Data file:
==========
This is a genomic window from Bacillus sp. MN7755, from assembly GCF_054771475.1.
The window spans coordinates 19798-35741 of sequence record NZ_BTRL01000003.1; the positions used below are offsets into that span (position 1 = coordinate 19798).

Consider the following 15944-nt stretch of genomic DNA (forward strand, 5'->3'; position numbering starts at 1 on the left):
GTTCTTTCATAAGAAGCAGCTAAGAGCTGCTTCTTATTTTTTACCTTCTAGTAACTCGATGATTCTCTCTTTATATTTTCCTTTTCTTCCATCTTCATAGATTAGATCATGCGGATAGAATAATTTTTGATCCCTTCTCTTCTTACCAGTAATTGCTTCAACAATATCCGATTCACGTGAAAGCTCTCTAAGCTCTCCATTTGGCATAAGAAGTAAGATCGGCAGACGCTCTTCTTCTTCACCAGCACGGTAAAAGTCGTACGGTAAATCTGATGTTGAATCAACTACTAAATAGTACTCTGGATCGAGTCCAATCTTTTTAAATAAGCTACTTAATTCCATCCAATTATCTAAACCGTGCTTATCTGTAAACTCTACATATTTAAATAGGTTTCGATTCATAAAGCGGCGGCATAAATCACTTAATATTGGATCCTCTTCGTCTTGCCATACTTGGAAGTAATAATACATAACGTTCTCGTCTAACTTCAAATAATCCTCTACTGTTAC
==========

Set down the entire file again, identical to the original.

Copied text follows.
This is a genomic window from Bacillus sp. MN7755, from assembly GCF_054771475.1.
The window spans coordinates 19798-35741 of sequence record NZ_BTRL01000003.1; the positions used below are offsets into that span (position 1 = coordinate 19798).

Consider the following 15944-nt stretch of genomic DNA (forward strand, 5'->3'; position numbering starts at 1 on the left):
GTTCTTTCATAAGAAGCAGCTAAGAGCTGCTTCTTATTTTTTACCTTCTAGTAACTCGATGATTCTCTCTTTATATTTTCCTTTTCTTCCATCTTCATAGATTAGATCATGCGGATAGAATAATTTTTGATCCCTTCTCTTCTTACCAGTAATTGCTTCAACAATATCCGATTCACGTGAAAGCTCTCTAAGCTCTCCATTTGGCATAAGAAGTAAGATCGGCAGACGCTCTTCTTCTTCACCAGCACGGTAAAAGTCGTACGGTAAATCTGATGTTGAATCAACTACTAAATAGTACTCTGGATCGAGTCCAATCTTTTTAAATAAGCTACTTAATTCCATCCAATTATCTAAACCGTGCTTATCTGTAAACTCTACATATTTAAATAGGTTTCGATTCATAAAGCGGCGGCATAAATCACTTAATATTGGATCCTCTTCGTCTTGCCATACTTGGAAGTAATAATACATAACGTTCTCGTCTAACTTCAAATAATCCTCTACTGTTAC